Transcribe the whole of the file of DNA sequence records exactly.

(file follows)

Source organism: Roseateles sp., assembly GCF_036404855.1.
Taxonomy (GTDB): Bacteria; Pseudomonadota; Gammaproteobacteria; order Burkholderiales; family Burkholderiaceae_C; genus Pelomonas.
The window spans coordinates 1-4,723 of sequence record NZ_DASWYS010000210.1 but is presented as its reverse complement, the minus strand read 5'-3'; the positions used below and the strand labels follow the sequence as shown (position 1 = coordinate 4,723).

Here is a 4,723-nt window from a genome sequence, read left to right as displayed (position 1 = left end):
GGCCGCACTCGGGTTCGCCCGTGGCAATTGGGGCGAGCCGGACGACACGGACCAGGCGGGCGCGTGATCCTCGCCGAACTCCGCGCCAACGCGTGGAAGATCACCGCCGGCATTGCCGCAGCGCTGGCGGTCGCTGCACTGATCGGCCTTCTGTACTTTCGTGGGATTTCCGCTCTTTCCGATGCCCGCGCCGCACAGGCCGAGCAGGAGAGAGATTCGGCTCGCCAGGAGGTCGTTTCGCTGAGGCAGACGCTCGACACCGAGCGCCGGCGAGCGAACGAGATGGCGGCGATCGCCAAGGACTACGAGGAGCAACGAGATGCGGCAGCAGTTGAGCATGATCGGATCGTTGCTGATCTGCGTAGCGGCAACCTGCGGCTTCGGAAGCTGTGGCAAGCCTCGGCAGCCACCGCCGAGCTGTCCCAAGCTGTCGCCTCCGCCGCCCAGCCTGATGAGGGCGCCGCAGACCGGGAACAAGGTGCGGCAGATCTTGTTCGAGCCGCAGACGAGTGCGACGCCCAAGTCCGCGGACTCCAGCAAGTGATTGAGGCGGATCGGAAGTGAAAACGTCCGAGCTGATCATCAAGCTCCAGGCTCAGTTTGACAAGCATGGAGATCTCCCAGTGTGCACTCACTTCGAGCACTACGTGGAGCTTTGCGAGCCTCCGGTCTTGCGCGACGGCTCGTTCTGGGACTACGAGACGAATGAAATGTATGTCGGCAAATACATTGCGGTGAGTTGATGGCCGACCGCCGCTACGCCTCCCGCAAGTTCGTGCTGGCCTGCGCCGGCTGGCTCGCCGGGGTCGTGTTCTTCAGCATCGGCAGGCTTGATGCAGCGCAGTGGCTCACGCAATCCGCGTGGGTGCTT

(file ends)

Source organism: Roseateles sp., assembly GCF_036404855.1.
Taxonomy (GTDB): Bacteria; Pseudomonadota; Gammaproteobacteria; order Burkholderiales; family Burkholderiaceae_C; genus Pelomonas.
The window spans coordinates 1-4,723 of sequence record NZ_DASWYS010000210.1 but is presented as its reverse complement, the minus strand read 5'-3'; the positions used below and the strand labels follow the sequence as shown (position 1 = coordinate 4,723).

Here is a 4,723-nt window from a genome sequence, read left to right as displayed (position 1 = left end):
GGCCGCACTCGGGTTCGCCCGTGGCAATTGGGGCGAGCCGGACGACACGGACCAGGCGGGCGCGTGATCCTCGCCGAACTCCGCGCCAACGCGTGGAAGATCACCGCCGGCATTGCCGCAGCGCTGGCGGTCGCTGCACTGATCGGCCTTCTGTACTTTCGTGGGATTTCCGCTCTTTCCGATGCCCGCGCCGCACAGGCCGAGCAGGAGAGAGATTCGGCTCGCCAGGAGGTCGTTTCGCTGAGGCAGACGCTCGACACCGAGCGCCGGCGAGCGAACGAGATGGCGGCGATCGCCAAGGACTACGAGGAGCAACGAGATGCGGCAGCAGTTGAGCATGATCGGATCGTTGCTGATCTGCGTAGCGGCAACCTGCGGCTTCGGAAGCTGTGGCAAGCCTCGGCAGCCACCGCCGAGCTGTCCCAAGCTGTCGCCTCCGCCGCCCAGCCTGATGAGGGCGCCGCAGACCGGGAACAAGGTGCGGCAGATCTTGTTCGAGCCGCAGACGAGTGCGACGCCCAAGTCCGCGGACTCCAGCAAGTGATTGAGGCGGATCGGAAGTGAAAACGTCCGAGCTGATCATCAAGCTCCAGGCTCAGTTTGACAAGCATGGAGATCTCCCAGTGTGCACTCACTTCGAGCACTACGTGGAGCTTTGCGAGCCTCCGGTCTTGCGCGACGGCTCGTTCTGGGACTACGAGACGAATGAAATGTATGTCGGCAAATACATTGCGGTGAGTTGATGGCCGACCGCCGCTACGCCTCCCGCAAGTTCGTGCTGGCCTGCGCCGGCTGGCTCGCCGGGGTCGTGTTCTTCAGCATCGGCAGGCTTGATGCAGCGCAGTGGCTCACGCAATCCGCGTGGGTGCTT